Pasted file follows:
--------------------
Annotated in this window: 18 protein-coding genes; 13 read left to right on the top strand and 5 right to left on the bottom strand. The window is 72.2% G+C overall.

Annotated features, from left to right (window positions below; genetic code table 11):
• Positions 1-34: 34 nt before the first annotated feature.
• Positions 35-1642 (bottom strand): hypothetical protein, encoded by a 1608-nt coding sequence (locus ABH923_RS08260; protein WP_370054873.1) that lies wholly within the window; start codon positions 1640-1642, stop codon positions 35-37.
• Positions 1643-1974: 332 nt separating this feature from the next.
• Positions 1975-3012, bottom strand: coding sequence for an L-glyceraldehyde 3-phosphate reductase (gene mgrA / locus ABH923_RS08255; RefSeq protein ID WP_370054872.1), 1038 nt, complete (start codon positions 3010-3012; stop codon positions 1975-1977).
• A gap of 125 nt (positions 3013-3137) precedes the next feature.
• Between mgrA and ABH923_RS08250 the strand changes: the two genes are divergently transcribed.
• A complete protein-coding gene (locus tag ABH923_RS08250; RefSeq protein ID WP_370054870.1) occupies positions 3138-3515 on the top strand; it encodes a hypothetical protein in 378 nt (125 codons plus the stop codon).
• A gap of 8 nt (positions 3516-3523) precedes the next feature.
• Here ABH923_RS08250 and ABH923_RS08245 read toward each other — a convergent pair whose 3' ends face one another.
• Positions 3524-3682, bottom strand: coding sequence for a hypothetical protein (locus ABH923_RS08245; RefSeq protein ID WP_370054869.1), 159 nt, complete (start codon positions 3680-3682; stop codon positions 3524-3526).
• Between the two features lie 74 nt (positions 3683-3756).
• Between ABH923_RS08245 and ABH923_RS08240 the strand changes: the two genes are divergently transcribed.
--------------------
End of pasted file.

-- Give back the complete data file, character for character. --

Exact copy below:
Annotated in this window: 18 protein-coding genes; 13 read left to right on the top strand and 5 right to left on the bottom strand. The window is 72.2% G+C overall.

Annotated features, from left to right (window positions below; genetic code table 11):
• Positions 1-34: 34 nt before the first annotated feature.
• Positions 35-1642 (bottom strand): hypothetical protein, encoded by a 1608-nt coding sequence (locus ABH923_RS08260; protein WP_370054873.1) that lies wholly within the window; start codon positions 1640-1642, stop codon positions 35-37.
• Positions 1643-1974: 332 nt separating this feature from the next.
• Positions 1975-3012, bottom strand: coding sequence for an L-glyceraldehyde 3-phosphate reductase (gene mgrA / locus ABH923_RS08255; RefSeq protein ID WP_370054872.1), 1038 nt, complete (start codon positions 3010-3012; stop codon positions 1975-1977).
• A gap of 125 nt (positions 3013-3137) precedes the next feature.
• Between mgrA and ABH923_RS08250 the strand changes: the two genes are divergently transcribed.
• A complete protein-coding gene (locus tag ABH923_RS08250; RefSeq protein ID WP_370054870.1) occupies positions 3138-3515 on the top strand; it encodes a hypothetical protein in 378 nt (125 codons plus the stop codon).
• A gap of 8 nt (positions 3516-3523) precedes the next feature.
• Here ABH923_RS08250 and ABH923_RS08245 read toward each other — a convergent pair whose 3' ends face one another.
• Positions 3524-3682, bottom strand: coding sequence for a hypothetical protein (locus ABH923_RS08245; RefSeq protein ID WP_370054869.1), 159 nt, complete (start codon positions 3680-3682; stop codon positions 3524-3526).
• Between the two features lie 74 nt (positions 3683-3756).
• Between ABH923_RS08245 and ABH923_RS08240 the strand changes: the two genes are divergently transcribed.